In the end we saved just enough cash to cover the printing of the CDs which is ridiculous cause I think the rest went to the bar tab that the four of us rung up every Monday. The up and coming new band that he booked at the time was Moses Mayes and it made a lot of sense if you wanted to have a proper straight up funk night. Eventually, after Moses Mayes had retired from the gig, it was passed on to funk band Rudimental and the night went on successfully for some years afterwards from what I heard.
Much gratitude is owed to the crew at Braemar Bakery for giving us that opportunity which helped us get those CDs' printed and out into the world.
Note: Just a heads up for those of you who are unfamiliar with HAM. Ham Boreal Imbroglio album is in no way considered a funk recording. This review from Exclaim! Magazine 1999 will give you a better idea what you can expect:
"This is some fucked up shit right here, and I mean that in the nicest possible way. This Winnipeg-based collective of weird-rock aficionados draws on their apparent mutual appreciation of Frank Zappa, Sonic Youth, Shudder to Think, Minutemen, Devo, Naked City and Miles Davis to create a CD's worth of garbled, atonal, caterwaul that is as repulsively attractive as it is attractively repulsive. Psychedelic prog-rock melds with post-punk guitar screech, African tribal chanting and sometimes country twang, but buried deep in the mother lode of all the chaos and noise, however, are some genuine pop gems that manage to surface long enough to keep us interested. Definitely not for everybody, but for those who enjoy the occasional swim in Truman's Water or the taste of Captain Beefheart, medium rare, this is a must have. Pass the honey mustard — I'll take my Ham on wry to go. (Permafrost)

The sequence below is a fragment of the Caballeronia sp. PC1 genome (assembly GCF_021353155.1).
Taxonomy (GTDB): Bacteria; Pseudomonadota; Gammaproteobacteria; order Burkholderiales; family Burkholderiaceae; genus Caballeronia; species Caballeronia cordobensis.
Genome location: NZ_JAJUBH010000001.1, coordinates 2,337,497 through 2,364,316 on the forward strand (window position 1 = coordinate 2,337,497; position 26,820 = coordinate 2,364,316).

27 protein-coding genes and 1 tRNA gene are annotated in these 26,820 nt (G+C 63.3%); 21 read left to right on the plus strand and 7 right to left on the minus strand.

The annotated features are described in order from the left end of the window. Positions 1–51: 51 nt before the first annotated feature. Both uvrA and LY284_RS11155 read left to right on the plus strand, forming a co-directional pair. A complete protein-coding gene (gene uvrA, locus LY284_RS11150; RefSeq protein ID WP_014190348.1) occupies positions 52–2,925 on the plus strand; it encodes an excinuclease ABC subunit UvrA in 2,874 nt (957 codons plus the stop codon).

This one liner from Perimeter magazine which has since been defunct:
"I'm open to new and different kinds of music, but this is just plain silly." - Scott Carman
released October 8, 1999
Paul Lafrieniere: guitars, vocals
Jim Demos: guitars, vocals
Devin McCracken: bass, chanting on track 1
Joe Fiola: drums, chanting on track 1
Ben Morier: trumpet, vocals and bass on tracks 4,8,9
Recorded tracks 1,2,4,5,6,9 by Mike Setner in Winnipeg, Manitoba on Spruce Street in a house between Goulding and Portage.
Tracks 3, 7, 10 (hidden Track) recorded at the Franco Manitoban Cultural Centre on a fostex 8 track reel to reel tape machine.
The original release was release by 2ply collective and Permafrost records in 1999. Permafrost acted as a liaison between 2 ply collective (basically Ham's group of like minded art buds) and Canadian music distributors and press outlets. Because of Permafrost The album was distributed by:
Darla, No, Southern, Fab and others who I can't remember the name of.
Johnny Paycheque and Tree charms was featured on one of our favorite shows CBC's "Brave New Waves."
Much gratitude is owed to Richard Sigesmund and Permafrost records who saw artistic value in what we were doing and took HAM under it's wing when no local label would.